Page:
The pay increases for upper-middle-class and wealthy households, on the other hand, stem largely from healthy jumps in how much they earn each hour. Over all, a native family at the 90th percentile - earning more than 9 in 10 others - made 68 percent more in 1999 than in 1969, after adjusting for inflation...

I think that what Leonhardt describes as the main thrust of Easterbook's book is simply, completely, totally wrong. Americans do too realize how good they have got it. Americans remember well how their grandparents used to live. I know of nobody who would want to live in 1900 or even 1950 (unless they could be in the upper upper class, and take along their own private refillable stashes of penicillin and tetracycline). There is no "progress paradox" when you ask people to compare today to the 1940s or the 1930s or the 1920s or the 1910s. (My father-in-law spent the Great Depression walking alongside the train tracks, picking up lumps of coal that had fallen off the trains so that they would have something to burn to keep warm.)

What worries non-upper-class Americans (and what worries upper-class Americans who see their kids headed for low SAT scores) has been that material progress for the non-upper-classes has been so slow since 1970. We have expected, pretty much since the beginning of the twentieth century, that relative material living standards in America will rise between 50% and 100% every generation. Since 1970 that has been true only for those of us lucky enough to be in America's upper class. Posted by DeLong at January 25, 2004 01:51 PM | TrackBack | | Other weblogs commenting on this post

Comments

The upshot being that those of us in the non-upper class are having to work harder to even come close to the relative standard of living of our parent's generation.

Posted by: Melanie on January 25, 2004 02:50 PM

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Just because our expectations are not being met, doesn't mean that we do not have sufficient income. This ever increasing rise in incomes has to end sometime. What also should be noted that the increases, such as they are, have not resulted in an increase in happiness. I am far more concerned about the lack of equity and the continuing assault on our environment.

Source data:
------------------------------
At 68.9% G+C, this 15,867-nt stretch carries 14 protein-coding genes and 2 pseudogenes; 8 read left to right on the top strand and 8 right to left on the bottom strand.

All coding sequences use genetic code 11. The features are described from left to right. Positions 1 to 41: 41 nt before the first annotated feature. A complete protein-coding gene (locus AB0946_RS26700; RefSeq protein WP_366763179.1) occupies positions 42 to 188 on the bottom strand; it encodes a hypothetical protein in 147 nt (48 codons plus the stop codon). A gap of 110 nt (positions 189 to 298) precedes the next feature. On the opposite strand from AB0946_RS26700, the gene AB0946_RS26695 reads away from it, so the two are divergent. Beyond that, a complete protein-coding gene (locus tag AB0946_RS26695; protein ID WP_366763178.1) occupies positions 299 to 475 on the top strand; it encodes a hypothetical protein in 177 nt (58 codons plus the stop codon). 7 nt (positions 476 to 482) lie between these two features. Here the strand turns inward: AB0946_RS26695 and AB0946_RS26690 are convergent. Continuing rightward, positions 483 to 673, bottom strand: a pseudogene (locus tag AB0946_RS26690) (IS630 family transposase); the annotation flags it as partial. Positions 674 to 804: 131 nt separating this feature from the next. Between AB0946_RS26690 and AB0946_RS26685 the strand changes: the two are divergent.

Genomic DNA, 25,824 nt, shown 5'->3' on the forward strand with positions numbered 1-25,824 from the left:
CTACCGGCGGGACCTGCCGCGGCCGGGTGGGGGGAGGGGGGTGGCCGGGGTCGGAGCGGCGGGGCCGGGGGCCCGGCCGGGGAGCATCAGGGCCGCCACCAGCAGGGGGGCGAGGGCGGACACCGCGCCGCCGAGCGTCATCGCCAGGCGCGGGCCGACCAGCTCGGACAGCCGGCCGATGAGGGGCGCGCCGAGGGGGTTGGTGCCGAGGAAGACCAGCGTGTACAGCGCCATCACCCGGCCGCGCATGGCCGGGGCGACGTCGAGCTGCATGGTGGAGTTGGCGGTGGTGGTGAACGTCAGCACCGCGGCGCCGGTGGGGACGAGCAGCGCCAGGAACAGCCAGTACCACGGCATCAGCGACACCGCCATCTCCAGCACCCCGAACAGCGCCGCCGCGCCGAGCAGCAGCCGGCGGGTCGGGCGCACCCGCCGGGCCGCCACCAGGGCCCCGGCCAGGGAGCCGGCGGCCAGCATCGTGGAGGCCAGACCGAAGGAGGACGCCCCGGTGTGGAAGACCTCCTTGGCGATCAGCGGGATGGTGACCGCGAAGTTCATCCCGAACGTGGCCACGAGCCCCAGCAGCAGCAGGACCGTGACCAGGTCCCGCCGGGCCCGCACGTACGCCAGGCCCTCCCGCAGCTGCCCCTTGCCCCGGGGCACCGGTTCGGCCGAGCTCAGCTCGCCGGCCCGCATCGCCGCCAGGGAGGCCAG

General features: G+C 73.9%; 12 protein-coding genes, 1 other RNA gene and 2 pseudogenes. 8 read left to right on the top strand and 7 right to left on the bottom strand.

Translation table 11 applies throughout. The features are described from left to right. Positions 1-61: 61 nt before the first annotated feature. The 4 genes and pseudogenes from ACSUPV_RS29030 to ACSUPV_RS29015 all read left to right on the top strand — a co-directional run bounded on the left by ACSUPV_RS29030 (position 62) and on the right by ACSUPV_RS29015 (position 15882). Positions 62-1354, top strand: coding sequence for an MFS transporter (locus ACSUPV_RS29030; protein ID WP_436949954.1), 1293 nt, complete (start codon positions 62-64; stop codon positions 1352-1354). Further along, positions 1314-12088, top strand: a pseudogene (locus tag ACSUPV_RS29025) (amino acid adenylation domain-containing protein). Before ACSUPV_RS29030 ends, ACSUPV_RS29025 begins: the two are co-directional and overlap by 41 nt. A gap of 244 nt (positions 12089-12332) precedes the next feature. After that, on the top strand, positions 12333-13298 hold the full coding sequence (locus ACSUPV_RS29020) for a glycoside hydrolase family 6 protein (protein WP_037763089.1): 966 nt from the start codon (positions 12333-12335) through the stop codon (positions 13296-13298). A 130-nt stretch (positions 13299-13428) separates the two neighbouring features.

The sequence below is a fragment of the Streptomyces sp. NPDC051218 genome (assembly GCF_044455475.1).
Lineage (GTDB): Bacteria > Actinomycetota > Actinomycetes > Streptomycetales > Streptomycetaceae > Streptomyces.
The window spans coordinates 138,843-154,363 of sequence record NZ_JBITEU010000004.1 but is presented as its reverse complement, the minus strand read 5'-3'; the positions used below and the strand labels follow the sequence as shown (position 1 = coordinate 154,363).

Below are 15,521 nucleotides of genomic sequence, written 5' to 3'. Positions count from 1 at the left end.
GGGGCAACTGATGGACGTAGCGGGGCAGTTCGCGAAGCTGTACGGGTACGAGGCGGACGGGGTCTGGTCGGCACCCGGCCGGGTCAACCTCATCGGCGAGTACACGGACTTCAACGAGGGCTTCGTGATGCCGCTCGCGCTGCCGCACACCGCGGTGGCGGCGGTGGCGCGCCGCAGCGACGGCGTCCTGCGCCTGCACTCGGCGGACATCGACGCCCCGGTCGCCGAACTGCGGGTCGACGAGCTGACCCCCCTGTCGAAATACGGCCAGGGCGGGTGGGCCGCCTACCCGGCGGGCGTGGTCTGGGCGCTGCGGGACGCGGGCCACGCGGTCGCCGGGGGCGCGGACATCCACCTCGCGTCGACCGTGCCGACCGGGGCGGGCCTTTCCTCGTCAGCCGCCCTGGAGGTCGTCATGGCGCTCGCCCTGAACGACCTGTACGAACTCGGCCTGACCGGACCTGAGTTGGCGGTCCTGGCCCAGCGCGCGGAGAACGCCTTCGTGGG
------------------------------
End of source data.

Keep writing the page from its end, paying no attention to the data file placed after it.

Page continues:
And what about the future. That's where me will probably see an absolute decrease in incomes. And is that all bad as long as we can start addressing some of our urgent needs, like health care and alternative energy.

Posted by: tstreet on January 25, 2004 02:56 PM

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tstreet-

Why must the increase end? If productivity continues to increase as technology increases, which it has, there is no reason that the increase shou;d end.

Posted by: Rob on January 25, 2004 02:58 PM

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Brad -

I think that what Leonhardt describes as the main thrust of Easterbook's book is simply, completely, totally wrong. Americans do too realize how good they have got it. Americans remember well how their grandparents used to live. I know of nobody who would want to live in 1900 or even 1950 (unless they could be in the upper upper class, and take along their own private refillable stashes of penicillin and tetracycline).

I should introduce you to my in-laws. Then you would know at least a handful of people who think that everything was better in their romanticized version of the past. While rational people should all see how our lives have improved materially generation to generation, I know many who don't see it that way.

Posted by: timshel on January 25, 2004 03:40 PM

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Gregg Easterbrook is regularly slammed by Rand Simberg and others in the space movement for inaccurate facts and blatant lies. Interesting that he's perceived this way in other spheres as well.

Posted by: Brian on January 25, 2004 03:53 PM

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Rob,

It is possible that increases in technology could result in steady increases in productivity. However, unless the technology advances result in impressive improvements in manufacturing, transportation and distribution efficiency (eco-efficiency), then resource depletion, particularly petroleum, will put limits on the productivity.